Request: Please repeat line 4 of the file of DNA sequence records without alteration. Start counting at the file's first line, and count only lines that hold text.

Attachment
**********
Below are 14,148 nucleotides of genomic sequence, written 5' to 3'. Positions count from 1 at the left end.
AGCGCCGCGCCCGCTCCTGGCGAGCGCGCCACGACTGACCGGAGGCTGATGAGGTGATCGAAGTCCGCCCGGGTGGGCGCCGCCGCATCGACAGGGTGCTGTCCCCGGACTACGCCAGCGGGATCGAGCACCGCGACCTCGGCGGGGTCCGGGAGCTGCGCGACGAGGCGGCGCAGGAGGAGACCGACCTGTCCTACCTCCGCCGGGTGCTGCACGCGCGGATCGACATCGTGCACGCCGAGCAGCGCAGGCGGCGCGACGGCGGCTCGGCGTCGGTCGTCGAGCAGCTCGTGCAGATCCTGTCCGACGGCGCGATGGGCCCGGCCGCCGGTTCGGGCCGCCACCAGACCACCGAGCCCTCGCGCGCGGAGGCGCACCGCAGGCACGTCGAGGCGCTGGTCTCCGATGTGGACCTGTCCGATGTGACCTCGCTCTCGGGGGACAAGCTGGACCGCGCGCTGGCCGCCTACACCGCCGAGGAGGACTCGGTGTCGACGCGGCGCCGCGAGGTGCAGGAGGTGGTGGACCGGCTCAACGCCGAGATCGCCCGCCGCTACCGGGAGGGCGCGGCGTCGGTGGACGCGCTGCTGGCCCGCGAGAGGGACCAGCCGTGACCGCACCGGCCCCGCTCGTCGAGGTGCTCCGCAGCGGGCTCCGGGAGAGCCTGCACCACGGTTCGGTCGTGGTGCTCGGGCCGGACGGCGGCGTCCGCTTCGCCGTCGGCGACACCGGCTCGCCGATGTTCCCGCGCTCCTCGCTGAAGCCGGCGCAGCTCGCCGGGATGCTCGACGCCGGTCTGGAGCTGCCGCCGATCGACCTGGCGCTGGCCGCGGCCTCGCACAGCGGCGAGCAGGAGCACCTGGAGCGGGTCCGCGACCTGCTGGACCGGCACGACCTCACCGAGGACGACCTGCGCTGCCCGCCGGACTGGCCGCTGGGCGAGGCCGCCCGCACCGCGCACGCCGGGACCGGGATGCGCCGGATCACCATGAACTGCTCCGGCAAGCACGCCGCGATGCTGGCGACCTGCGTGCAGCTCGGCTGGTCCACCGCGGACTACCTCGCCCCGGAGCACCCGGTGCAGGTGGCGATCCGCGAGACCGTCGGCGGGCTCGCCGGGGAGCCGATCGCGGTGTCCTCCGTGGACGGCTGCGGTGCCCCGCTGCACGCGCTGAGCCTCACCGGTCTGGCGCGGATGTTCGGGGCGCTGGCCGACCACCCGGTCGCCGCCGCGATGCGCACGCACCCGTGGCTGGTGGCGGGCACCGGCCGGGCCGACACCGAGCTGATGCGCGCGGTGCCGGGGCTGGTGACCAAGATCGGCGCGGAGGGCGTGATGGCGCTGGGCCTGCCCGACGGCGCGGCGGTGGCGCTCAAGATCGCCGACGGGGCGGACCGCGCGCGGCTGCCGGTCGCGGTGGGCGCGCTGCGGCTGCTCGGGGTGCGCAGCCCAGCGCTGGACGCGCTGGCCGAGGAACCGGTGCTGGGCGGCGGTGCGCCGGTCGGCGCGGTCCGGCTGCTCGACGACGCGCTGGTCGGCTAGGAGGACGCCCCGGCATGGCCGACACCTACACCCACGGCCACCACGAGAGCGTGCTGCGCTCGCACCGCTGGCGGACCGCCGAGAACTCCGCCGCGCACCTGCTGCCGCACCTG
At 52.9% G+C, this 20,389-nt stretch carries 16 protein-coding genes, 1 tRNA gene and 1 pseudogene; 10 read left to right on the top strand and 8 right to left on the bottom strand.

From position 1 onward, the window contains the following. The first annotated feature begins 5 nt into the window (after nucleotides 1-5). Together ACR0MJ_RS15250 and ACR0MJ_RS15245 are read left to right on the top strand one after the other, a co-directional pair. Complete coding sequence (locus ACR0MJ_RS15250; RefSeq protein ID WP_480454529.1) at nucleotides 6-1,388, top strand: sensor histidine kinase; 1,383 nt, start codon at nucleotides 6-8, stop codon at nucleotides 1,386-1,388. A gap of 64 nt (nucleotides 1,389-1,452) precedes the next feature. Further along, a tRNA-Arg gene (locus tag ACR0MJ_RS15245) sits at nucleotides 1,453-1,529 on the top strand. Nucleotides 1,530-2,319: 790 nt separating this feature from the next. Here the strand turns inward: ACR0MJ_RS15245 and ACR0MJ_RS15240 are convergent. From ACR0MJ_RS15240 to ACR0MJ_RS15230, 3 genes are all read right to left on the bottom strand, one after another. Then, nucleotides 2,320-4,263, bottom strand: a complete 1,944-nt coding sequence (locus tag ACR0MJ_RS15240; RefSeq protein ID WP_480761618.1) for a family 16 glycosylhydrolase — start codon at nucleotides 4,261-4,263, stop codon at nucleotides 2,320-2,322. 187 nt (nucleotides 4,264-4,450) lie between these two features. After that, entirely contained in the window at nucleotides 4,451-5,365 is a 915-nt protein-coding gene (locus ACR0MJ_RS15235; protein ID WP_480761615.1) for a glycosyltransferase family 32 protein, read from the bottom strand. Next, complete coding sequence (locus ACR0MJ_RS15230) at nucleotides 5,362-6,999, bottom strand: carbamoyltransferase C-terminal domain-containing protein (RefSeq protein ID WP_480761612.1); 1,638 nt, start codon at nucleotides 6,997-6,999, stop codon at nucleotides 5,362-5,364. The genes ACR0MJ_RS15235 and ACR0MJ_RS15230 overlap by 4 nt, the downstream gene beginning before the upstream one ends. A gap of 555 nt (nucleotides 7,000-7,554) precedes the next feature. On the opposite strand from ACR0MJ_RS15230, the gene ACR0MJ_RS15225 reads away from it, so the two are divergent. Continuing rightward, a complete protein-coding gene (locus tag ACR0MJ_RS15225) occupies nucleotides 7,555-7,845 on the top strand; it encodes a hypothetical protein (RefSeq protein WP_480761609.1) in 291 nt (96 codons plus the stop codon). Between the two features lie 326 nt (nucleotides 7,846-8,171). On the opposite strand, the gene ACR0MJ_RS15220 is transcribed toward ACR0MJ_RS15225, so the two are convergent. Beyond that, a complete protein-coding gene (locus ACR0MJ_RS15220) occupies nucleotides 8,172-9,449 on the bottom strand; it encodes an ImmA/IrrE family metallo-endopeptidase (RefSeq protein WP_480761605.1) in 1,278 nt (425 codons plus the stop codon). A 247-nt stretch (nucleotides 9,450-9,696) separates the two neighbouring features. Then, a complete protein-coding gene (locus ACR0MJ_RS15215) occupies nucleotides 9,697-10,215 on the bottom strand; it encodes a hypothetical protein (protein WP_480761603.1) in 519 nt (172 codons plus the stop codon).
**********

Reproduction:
From position 1 onward, the window contains the following. The first annotated feature begins 5 nt into the window (after nucleotides 1-5). Together ACR0MJ_RS15250 and ACR0MJ_RS15245 are read left to right on the top strand one after the other, a co-directional pair. Complete coding sequence (locus ACR0MJ_RS15250; RefSeq protein ID WP_480454529.1) at nucleotides 6-1,388, top strand: sensor histidine kinase; 1,383 nt, start codon at nucleotides 6-8, stop codon at nucleotides 1,386-1,388. A gap of 64 nt (nucleotides 1,389-1,452) precedes the next feature. Further along, a tRNA-Arg gene (locus tag ACR0MJ_RS15245) sits at nucleotides 1,453-1,529 on the top strand. Nucleotides 1,530-2,319: 790 nt separating this feature from the next. Here the strand turns inward: ACR0MJ_RS15245 and ACR0MJ_RS15240 are convergent. From ACR0MJ_RS15240 to ACR0MJ_RS15230, 3 genes are all read right to left on the bottom strand, one after another. Then, nucleotides 2,320-4,263, bottom strand: a complete 1,944-nt coding sequence (locus tag ACR0MJ_RS15240; RefSeq protein ID WP_480761618.1) for a family 16 glycosylhydrolase — start codon at nucleotides 4,261-4,263, stop codon at nucleotides 2,320-2,322. 187 nt (nucleotides 4,264-4,450) lie between these two features. After that, entirely contained in the window at nucleotides 4,451-5,365 is a 915-nt protein-coding gene (locus ACR0MJ_RS15235; protein ID WP_480761615.1) for a glycosyltransferase family 32 protein, read from the bottom strand. Next, complete coding sequence (locus ACR0MJ_RS15230) at nucleotides 5,362-6,999, bottom strand: carbamoyltransferase C-terminal domain-containing protein (RefSeq protein ID WP_480761612.1); 1,638 nt, start codon at nucleotides 6,997-6,999, stop codon at nucleotides 5,362-5,364. The genes ACR0MJ_RS15235 and ACR0MJ_RS15230 overlap by 4 nt, the downstream gene beginning before the upstream one ends. A gap of 555 nt (nucleotides 7,000-7,554) precedes the next feature. On the opposite strand from ACR0MJ_RS15230, the gene ACR0MJ_RS15225 reads away from it, so the two are divergent. Continuing rightward, a complete protein-coding gene (locus tag ACR0MJ_RS15225) occupies nucleotides 7,555-7,845 on the top strand; it encodes a hypothetical protein (RefSeq protein WP_480761609.1) in 291 nt (96 codons plus the stop codon). Between the two features lie 326 nt (nucleotides 7,846-8,171). On the opposite strand, the gene ACR0MJ_RS15220 is transcribed toward ACR0MJ_RS15225, so the two are convergent. Beyond that, a complete protein-coding gene (locus ACR0MJ_RS15220) occupies nucleotides 8,172-9,449 on the bottom strand; it encodes an ImmA/IrrE family metallo-endopeptidase (RefSeq protein WP_480761605.1) in 1,278 nt (425 codons plus the stop codon). A 247-nt stretch (nucleotides 9,450-9,696) separates the two neighbouring features. Then, a complete protein-coding gene (locus ACR0MJ_RS15215) occupies nucleotides 9,697-10,215 on the bottom strand; it encodes a hypothetical protein (protein WP_480761603.1) in 519 nt (172 codons plus the stop codon).